10.  What does the inspector look at?

The inspector will look at the location of all system elements, measurement of separation distances to key lot features, visual inspection of the tank structure, measurement of tank contents, and visual inspection of the bed.

 11.  When will the inspection be?

The inspector will contact the homeowner to arrange for a convenient time to do the inspection. Usually inspections take place during the week, however arrangements can be made to conduct inspections on a Saturday. The inspection period will run from the time the ground thaws, to when it freezes in the fall.

 12.  Do I need to be there for the inspection?

It is preferable that you, or someone familiar with the system be present for the inspection.

 13.  What if I don't know where the tanks are?

Look for the permit provided to you when you had the system installed. It will have a sketch of the location of the system/tanks. If you don’t have this, the Inspector will work with you to assist you.

 14.  What happens if my system fails the inspection?

The Inspector will inform you if there are issues with the system. Often these can be corrected by maintenance or remediation measures undertaken by a licenced installer. In limited circumstances, the system may need to be fully replaced. If the homeowner refuses to repair or replace the system, the Inspector will refer the system to Kingston Frontenac Lennox & Addington Public Health, who may issue an Order under the Building Code Act.

 15.  What if I don't want to allow the inspection?
Authority to inspect septic systems is contained in Div C 1.10 of the Building Code.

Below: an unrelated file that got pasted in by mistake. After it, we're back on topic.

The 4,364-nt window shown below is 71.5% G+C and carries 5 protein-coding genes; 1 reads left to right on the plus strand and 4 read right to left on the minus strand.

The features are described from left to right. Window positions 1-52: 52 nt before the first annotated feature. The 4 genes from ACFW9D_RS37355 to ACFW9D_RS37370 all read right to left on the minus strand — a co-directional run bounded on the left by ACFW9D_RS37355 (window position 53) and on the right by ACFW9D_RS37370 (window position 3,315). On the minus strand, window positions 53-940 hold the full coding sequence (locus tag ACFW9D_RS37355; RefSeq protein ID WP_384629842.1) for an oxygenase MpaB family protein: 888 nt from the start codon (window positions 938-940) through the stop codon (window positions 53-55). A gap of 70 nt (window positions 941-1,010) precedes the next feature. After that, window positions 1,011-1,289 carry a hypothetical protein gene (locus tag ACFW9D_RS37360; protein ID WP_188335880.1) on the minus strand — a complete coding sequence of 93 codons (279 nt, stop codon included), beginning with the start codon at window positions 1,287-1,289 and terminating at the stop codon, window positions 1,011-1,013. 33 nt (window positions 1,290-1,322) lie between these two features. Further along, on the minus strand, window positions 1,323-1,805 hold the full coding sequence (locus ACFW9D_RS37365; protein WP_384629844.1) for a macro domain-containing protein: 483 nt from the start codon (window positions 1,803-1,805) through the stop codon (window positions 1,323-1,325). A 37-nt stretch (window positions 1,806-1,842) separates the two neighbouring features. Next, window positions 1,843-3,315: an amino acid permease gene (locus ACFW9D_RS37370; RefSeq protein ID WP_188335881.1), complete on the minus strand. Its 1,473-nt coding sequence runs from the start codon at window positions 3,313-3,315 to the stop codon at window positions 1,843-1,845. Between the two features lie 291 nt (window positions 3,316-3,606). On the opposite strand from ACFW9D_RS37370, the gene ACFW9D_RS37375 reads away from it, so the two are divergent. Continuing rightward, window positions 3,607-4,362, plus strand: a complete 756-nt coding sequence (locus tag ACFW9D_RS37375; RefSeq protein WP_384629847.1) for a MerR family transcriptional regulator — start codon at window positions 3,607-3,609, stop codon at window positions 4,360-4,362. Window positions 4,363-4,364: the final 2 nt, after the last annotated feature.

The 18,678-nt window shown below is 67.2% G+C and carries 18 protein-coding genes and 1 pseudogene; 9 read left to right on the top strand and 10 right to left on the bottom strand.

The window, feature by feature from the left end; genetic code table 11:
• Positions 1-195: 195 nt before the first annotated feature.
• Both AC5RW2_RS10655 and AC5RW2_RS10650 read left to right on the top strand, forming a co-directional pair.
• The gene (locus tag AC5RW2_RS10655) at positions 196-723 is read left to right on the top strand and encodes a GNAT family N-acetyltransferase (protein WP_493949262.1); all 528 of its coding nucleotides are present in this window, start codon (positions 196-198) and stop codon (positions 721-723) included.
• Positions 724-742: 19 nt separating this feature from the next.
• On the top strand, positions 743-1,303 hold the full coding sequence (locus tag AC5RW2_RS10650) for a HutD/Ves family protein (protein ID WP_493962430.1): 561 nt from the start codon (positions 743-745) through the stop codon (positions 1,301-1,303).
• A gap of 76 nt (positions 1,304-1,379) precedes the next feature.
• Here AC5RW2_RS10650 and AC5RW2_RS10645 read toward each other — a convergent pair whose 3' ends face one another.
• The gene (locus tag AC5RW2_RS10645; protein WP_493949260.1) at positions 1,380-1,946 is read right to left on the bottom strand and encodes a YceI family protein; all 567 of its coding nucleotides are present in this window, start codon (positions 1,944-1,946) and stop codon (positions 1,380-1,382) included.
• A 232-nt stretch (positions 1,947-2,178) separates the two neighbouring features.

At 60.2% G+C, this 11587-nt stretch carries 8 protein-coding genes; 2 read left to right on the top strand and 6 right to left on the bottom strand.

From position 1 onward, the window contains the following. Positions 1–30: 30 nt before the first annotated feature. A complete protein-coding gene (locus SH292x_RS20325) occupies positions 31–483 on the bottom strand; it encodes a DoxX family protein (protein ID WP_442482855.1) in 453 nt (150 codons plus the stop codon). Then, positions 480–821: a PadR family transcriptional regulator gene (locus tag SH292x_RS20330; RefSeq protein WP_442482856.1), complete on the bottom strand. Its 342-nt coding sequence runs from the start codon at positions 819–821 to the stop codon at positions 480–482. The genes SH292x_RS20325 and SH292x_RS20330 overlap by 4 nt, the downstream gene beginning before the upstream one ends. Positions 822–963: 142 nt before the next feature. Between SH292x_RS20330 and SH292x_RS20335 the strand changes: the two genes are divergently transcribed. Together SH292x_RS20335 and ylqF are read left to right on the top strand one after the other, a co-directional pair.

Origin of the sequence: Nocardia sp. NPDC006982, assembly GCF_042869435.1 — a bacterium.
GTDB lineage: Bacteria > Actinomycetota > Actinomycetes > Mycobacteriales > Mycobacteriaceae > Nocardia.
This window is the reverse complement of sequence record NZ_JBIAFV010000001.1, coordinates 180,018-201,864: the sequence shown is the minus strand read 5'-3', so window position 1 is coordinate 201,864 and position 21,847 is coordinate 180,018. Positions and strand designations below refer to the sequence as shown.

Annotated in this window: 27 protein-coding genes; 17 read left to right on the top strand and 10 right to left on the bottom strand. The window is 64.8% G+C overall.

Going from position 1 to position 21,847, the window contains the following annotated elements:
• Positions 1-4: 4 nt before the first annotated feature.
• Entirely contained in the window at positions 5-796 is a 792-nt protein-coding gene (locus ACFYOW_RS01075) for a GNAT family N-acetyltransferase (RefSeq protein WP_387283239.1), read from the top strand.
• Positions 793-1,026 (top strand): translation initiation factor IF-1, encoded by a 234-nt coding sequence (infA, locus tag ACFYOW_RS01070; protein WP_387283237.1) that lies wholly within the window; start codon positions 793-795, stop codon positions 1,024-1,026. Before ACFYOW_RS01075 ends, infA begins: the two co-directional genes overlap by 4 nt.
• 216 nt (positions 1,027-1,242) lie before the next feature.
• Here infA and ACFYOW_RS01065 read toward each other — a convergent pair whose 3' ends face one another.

The Township passed By-law 2018-49 to implement the mandatory inspection. Therefore the Township and its inspectors have the authority to inspect your system with, or without, your express permission. The Building Code also provides the authority for inspectors to enter your home/cottage if deemed necessary, however this rarely is the case. More often than not, it will be the plumbing and infrastructure under the cottage that the inspector may need visual access to. The inspector will work with the homeowner if inside access is needed.

 16.  What if I cannot afford to fix or replace a failed system?
Alternative systems can be considered as well as the potential for local funding programs including the RVCA Rural Clean Water Program and Kingston-Frontenac Renovates.
 17.  Can my septic pumper professional do the inspection when he/she pumps my system?
Any septic pumping professional who is qualified under the Ontario Building Code to inspect (he/she must have a BCIN) may be qualified to do the inspection, however due to the conflict of interest provisions in the Act (See 1.10.13 of the Code for more information) it should not be a pumper who has a financial or professional interest in the system.  The inspection form must be completed in the prescribed form. If the inspection form is submitted and is satisfactory, the township will not require its inspector to inspect, and will not charge the $100 inspection fee. All costs associated with a third party inspection will be the homeowner’s responsibility.
 18.  My system is new.  Will I still need to have an inspection done?
Eventually, yes, however we will be focusing on the older systems first. It may take up to ten years to inspect all systems in the township.
 19.  I just pumped my system.  Can I provide you with a copy of my receipt in lieu of having the inspection done?
No. In fact, the inspection should be done before the system is pumped.

Pumping the tank doesn’t necessarily provide an inspection to confirm if the system is functioning properly. Further, your pumper may have a conflict of interest under Section 1.10.1.3 (4) & (5) of the Code. Contact your pumping professional for more information and what the costs are for this service.